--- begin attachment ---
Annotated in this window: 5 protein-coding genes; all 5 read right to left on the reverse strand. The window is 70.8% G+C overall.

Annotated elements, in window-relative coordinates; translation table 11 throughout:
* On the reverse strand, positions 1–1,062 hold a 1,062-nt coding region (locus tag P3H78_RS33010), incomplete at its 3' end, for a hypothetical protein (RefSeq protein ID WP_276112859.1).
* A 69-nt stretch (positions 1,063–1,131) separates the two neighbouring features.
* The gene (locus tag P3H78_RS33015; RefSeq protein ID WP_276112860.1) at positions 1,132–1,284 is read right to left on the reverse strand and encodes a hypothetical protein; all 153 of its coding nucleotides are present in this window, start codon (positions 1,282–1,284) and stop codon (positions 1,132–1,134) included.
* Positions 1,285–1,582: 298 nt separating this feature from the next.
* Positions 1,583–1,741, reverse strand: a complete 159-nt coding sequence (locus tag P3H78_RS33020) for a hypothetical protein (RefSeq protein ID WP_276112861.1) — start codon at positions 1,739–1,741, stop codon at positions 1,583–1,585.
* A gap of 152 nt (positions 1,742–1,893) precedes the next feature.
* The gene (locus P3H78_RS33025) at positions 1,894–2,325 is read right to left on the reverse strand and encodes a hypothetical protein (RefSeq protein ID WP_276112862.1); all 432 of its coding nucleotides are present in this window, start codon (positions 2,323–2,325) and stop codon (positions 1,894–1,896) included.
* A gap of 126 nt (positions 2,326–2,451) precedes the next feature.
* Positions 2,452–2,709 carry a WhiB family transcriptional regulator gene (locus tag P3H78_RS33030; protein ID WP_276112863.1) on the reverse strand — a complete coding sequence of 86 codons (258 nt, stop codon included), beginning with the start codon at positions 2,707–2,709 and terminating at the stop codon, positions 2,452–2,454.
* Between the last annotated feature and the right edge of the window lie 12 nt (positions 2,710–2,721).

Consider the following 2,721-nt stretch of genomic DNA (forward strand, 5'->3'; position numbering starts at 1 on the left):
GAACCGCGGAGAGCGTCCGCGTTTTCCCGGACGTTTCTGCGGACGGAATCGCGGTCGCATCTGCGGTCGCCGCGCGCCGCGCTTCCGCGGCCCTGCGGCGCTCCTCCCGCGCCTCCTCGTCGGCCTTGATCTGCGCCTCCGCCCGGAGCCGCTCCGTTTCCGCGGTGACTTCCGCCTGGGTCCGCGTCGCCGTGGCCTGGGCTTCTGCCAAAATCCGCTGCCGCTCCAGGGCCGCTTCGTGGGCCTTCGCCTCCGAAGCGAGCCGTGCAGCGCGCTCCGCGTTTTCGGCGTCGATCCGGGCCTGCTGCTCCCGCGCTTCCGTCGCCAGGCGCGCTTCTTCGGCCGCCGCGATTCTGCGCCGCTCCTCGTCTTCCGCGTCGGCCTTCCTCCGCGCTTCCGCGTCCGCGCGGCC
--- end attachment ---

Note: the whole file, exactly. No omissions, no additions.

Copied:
Annotated in this window: 5 protein-coding genes; all 5 read right to left on the reverse strand. The window is 70.8% G+C overall.

Annotated elements, in window-relative coordinates; translation table 11 throughout:
* On the reverse strand, positions 1–1,062 hold a 1,062-nt coding region (locus tag P3H78_RS33010), incomplete at its 3' end, for a hypothetical protein (RefSeq protein ID WP_276112859.1).
* A 69-nt stretch (positions 1,063–1,131) separates the two neighbouring features.
* The gene (locus tag P3H78_RS33015; RefSeq protein ID WP_276112860.1) at positions 1,132–1,284 is read right to left on the reverse strand and encodes a hypothetical protein; all 153 of its coding nucleotides are present in this window, start codon (positions 1,282–1,284) and stop codon (positions 1,132–1,134) included.
* Positions 1,285–1,582: 298 nt separating this feature from the next.
* Positions 1,583–1,741, reverse strand: a complete 159-nt coding sequence (locus tag P3H78_RS33020) for a hypothetical protein (RefSeq protein ID WP_276112861.1) — start codon at positions 1,739–1,741, stop codon at positions 1,583–1,585.
* A gap of 152 nt (positions 1,742–1,893) precedes the next feature.
* The gene (locus P3H78_RS33025) at positions 1,894–2,325 is read right to left on the reverse strand and encodes a hypothetical protein (RefSeq protein ID WP_276112862.1); all 432 of its coding nucleotides are present in this window, start codon (positions 2,323–2,325) and stop codon (positions 1,894–1,896) included.
* A gap of 126 nt (positions 2,326–2,451) precedes the next feature.
* Positions 2,452–2,709 carry a WhiB family transcriptional regulator gene (locus tag P3H78_RS33030; protein ID WP_276112863.1) on the reverse strand — a complete coding sequence of 86 codons (258 nt, stop codon included), beginning with the start codon at positions 2,707–2,709 and terminating at the stop codon, positions 2,452–2,454.
* Between the last annotated feature and the right edge of the window lie 12 nt (positions 2,710–2,721).

Consider the following 2,721-nt stretch of genomic DNA (forward strand, 5'->3'; position numbering starts at 1 on the left):
GAACCGCGGAGAGCGTCCGCGTTTTCCCGGACGTTTCTGCGGACGGAATCGCGGTCGCATCTGCGGTCGCCGCGCGCCGCGCTTCCGCGGCCCTGCGGCGCTCCTCCCGCGCCTCCTCGTCGGCCTTGATCTGCGCCTCCGCCCGGAGCCGCTCCGTTTCCGCGGTGACTTCCGCCTGGGTCCGCGTCGCCGTGGCCTGGGCTTCTGCCAAAATCCGCTGCCGCTCCAGGGCCGCTTCGTGGGCCTTCGCCTCCGAAGCGAGCCGTGCAGCGCGCTCCGCGTTTTCGGCGTCGATCCGGGCCTGCTGCTCCCGCGCTTCCGTCGCCAGGCGCGCTTCTTCGGCCGCCGCGATTCTGCGCCGCTCCTCGTCTTCCGCGTCGGCCTTCCTCCGCGCTTCCGCGTCCGCGCGGCC